Tag Archives: rightaction

Making Plans

One. Two. Three. Four. Boys were born twelve months apart to a couple living in a house down the block in the community of my early childhood. Talented and hardworking. The parents of all four boys were gainfully employed as teachers.


As each child arrived, careful plans were made and special funds were started so that each child might attend college at eighteen. Pennies. Nickels. Dimes. Quarters. Kennedy half-dollars. Coins were dropped in jars for the funds. Regular deductions were taken from the checks of each parent.

Wanting what was best for their boys, both parents began taking progressively better jobs with more responsibilities, higher pay and more hours away from home. With the longer work hours, the couple cast about for proper childcare. Care was found. Yet, at times, it seemed as though the boys were becoming feral or as though they existed in two separate worlds—that orderly world of their parents’ preordained desire and the sphere of chaos they created under the watch of even the most trusted childcare providers.

From my childhood perspective, theirs was a house of loosely supervised mayhem down the block, floating like an untethered island on the move in a very large lake.

Turning the corner from boyhood to manhood, each man-child piled into his individual dinghy and left the mayhem of the island behind, setting a course for some point far, far away. Not one of those boys chose to pack his bags, load the family car and make the journey to university with his parents’ carefully planned financial support.



Very late one Friday afternoon on a cold day while driving near the center of town, a friend who is accompanying me on errands comments on the twenty-five-plus people congregated with their bags near the edge of a parking lot.

“They are homeless,” I reply.

“But so many?” my companion asks in disbelief.

“Yes. They are probably waiting for a ride to a local shelter. Because of the profoundly Christian nature of this community, there are several shelters operating here. People in this area take serving the homeless quite seriously,” I explain.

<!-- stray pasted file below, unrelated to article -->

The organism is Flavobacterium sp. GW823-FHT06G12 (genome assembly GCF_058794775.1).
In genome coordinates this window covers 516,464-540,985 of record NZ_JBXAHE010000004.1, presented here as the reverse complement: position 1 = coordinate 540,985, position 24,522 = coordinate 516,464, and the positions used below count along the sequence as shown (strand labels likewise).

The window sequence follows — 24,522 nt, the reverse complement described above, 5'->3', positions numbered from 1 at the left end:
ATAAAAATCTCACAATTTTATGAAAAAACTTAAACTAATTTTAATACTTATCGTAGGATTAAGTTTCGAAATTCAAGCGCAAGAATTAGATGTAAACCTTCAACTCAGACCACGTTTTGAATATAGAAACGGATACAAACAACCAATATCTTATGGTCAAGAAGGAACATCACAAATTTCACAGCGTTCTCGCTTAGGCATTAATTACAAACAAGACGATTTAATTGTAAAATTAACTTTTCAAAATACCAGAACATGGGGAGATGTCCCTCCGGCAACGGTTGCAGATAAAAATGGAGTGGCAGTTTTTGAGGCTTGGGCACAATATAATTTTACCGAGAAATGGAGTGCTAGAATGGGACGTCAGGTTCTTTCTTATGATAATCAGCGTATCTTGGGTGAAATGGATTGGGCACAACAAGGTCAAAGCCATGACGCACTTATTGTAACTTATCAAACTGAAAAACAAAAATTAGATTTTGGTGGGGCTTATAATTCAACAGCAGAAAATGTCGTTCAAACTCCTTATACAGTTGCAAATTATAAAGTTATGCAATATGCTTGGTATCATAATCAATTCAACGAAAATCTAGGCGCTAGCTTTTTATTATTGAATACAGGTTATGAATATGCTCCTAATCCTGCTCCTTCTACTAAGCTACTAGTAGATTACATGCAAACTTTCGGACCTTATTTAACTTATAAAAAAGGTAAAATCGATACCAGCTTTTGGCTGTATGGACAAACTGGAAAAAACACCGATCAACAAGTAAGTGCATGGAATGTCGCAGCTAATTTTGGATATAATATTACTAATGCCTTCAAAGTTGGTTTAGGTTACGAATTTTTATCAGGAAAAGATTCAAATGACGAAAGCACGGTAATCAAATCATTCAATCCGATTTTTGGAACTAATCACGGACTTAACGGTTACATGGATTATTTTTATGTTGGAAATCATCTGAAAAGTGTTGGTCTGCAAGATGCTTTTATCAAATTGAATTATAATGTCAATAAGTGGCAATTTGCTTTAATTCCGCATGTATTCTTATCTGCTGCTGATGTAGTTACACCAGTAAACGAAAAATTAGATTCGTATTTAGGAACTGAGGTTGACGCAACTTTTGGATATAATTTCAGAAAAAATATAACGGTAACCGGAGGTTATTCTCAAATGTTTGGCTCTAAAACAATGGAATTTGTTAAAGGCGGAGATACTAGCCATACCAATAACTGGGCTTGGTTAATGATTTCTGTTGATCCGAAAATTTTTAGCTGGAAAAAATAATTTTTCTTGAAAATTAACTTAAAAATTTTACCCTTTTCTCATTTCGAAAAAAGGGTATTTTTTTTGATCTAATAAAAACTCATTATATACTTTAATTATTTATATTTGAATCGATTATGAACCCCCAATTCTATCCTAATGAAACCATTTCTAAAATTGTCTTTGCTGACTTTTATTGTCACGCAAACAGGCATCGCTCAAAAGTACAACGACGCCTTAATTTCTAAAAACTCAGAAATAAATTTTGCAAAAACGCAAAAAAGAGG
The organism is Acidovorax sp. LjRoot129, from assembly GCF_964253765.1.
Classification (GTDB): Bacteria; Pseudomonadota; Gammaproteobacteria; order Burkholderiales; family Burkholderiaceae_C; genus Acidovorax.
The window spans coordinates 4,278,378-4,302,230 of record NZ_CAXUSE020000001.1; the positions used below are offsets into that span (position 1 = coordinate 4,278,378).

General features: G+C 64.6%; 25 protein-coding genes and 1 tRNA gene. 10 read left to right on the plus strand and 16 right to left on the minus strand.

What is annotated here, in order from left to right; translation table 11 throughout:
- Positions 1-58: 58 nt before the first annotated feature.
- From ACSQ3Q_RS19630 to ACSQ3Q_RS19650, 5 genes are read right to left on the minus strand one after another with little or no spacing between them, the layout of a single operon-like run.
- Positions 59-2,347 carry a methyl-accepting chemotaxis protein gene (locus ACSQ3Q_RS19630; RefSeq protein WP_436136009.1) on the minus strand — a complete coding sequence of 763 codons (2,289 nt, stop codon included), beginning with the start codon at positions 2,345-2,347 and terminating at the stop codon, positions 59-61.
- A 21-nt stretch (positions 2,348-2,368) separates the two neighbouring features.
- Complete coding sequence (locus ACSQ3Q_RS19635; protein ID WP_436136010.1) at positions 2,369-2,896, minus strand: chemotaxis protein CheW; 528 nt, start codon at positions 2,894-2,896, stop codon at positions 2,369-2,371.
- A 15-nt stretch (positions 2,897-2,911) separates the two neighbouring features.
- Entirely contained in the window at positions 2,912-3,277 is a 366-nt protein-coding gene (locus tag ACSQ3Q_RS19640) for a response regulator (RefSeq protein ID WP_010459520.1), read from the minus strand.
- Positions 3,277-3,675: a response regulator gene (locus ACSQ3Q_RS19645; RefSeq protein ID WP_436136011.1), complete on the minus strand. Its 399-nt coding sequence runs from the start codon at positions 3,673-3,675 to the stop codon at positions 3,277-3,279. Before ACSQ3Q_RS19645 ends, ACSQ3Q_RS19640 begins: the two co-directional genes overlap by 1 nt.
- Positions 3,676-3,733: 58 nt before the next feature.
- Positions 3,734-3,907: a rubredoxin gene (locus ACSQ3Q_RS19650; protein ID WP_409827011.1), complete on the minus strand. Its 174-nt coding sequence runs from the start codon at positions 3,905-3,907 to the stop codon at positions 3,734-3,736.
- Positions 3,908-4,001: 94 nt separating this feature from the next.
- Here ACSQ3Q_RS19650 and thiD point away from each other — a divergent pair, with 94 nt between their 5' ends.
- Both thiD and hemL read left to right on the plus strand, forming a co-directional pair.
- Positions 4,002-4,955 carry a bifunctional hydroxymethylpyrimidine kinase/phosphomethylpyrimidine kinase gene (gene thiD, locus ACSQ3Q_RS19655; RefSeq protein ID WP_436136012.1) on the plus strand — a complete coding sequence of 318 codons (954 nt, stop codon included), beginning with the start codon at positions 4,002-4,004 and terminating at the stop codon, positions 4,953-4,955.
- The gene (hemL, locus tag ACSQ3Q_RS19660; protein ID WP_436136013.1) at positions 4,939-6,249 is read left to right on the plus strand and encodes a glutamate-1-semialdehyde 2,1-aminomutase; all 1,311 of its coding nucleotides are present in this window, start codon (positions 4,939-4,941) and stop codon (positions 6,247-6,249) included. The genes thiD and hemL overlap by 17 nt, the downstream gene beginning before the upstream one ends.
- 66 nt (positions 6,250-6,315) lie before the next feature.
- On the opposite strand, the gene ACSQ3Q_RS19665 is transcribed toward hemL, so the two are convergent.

“But where do they go during the day time?”

“Many of them spend their time among the various library branches. From what I have been able to discern, most of them are looking for ways to change their circumstances. They search for jobs, try to reconnect with family who might take them in or attempt to take care of more serious medical concerns via email and telephone.”

“That is an awful lot of people,” my companion comments.

“Yes it is.”

Spirituality: People in the News

While I was attending graduate school, my husband took contracts as a foreign-language interpreter. As a working professional, he was invited to join a small group of interpreter/translators, who met monthly in the metropolitan area where we resided. (Interpreters work with spoken language; translators work with written language.)

Although we were very busy, these monthly luncheons and dinners were much anticipated, joyous events with an international vibe, which included husbands, wives and sometimes children. A great deal of business information was shared, as well as the occasional matter regarding our personal lives.


The group’s informal membership represented a wide range of cultures. Many members had a wife or a husband who had emigrated, after marrying a U.S. citizen who had been overseas studying or on exchange. Thus, there was always something interesting, new or fun to learn from someone.

One afternoon, after sitting down to lunch in a small restaurant conference room, I heard several people discussing a recent tragedy which had been in the local news. (A local family had lost their only child in an accident.)